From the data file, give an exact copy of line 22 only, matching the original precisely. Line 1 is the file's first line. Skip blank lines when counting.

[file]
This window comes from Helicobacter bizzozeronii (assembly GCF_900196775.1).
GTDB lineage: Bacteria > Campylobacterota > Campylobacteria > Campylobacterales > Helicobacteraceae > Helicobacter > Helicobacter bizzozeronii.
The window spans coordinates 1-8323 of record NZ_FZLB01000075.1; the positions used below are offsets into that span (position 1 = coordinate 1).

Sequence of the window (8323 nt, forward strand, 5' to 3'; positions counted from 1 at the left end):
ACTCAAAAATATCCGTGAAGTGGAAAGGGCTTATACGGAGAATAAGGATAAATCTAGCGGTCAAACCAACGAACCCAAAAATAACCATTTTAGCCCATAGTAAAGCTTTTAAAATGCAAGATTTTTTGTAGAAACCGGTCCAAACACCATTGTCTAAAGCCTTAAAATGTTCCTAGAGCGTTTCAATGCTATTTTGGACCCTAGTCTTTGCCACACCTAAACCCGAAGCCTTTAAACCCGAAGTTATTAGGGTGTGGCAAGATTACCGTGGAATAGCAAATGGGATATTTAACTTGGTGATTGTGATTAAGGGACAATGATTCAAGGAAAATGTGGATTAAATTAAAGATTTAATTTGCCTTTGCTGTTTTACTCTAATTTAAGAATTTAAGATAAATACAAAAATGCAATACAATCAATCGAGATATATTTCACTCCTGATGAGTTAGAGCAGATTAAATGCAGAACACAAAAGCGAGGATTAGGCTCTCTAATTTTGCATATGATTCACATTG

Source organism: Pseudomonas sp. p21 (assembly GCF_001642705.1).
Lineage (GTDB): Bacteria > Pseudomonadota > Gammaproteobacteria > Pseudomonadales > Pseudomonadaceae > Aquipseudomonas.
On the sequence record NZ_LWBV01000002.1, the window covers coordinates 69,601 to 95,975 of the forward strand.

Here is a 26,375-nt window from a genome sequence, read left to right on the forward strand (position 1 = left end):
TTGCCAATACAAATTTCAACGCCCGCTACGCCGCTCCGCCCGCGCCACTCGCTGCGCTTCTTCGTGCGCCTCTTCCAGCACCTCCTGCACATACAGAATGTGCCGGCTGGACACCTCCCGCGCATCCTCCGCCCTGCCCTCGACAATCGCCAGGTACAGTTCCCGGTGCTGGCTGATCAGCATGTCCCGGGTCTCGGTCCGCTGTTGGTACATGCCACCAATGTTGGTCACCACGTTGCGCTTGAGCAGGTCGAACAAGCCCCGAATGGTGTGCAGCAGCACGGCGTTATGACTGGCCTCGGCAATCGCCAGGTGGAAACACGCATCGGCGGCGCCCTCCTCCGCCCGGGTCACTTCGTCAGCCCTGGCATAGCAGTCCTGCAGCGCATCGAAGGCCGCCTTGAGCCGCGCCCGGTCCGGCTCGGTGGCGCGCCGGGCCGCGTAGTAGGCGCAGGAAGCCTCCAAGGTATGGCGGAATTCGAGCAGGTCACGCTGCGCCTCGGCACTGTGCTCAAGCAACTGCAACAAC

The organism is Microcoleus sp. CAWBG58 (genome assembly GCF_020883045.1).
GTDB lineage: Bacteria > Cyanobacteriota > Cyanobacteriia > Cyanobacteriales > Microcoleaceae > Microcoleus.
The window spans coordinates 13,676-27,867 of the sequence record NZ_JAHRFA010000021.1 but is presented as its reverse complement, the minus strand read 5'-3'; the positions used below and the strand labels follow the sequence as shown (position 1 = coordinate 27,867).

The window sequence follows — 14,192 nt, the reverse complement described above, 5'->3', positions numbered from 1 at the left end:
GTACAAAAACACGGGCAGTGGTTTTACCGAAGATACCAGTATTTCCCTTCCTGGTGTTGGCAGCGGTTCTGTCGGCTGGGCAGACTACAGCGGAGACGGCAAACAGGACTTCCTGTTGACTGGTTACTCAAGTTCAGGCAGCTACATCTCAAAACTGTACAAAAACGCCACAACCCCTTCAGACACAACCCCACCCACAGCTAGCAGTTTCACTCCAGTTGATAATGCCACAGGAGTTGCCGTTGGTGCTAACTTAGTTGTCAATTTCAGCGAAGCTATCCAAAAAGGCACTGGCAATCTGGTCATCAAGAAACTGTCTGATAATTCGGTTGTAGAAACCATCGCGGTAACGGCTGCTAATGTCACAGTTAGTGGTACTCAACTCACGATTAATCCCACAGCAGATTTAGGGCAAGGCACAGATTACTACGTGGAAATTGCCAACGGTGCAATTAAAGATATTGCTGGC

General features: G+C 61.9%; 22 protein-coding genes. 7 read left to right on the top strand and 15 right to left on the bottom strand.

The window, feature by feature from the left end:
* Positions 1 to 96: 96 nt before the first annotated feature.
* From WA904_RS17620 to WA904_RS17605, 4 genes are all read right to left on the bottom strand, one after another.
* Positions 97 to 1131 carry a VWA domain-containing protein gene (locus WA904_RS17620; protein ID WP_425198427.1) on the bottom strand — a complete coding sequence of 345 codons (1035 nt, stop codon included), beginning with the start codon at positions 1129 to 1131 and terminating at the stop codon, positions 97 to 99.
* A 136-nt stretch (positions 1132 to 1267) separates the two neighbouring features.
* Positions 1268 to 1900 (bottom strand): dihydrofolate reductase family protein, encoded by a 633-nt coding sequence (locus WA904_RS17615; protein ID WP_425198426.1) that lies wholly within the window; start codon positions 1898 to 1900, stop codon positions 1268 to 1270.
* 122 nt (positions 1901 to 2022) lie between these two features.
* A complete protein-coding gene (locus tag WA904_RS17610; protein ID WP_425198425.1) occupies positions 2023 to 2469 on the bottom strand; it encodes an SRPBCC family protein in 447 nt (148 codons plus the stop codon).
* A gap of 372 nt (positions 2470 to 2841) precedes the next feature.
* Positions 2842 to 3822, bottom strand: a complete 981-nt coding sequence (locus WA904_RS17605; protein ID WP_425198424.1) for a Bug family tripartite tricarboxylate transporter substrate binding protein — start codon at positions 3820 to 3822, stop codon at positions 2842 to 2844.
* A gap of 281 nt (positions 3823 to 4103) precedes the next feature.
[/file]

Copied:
* Positions 1268 to 1900 (bottom strand): dihydrofolate reductase family protein, encoded by a 633-nt coding sequence (locus WA904_RS17615; protein ID WP_425198426.1) that lies wholly within the window; start codon positions 1898 to 1900, stop codon positions 1268 to 1270.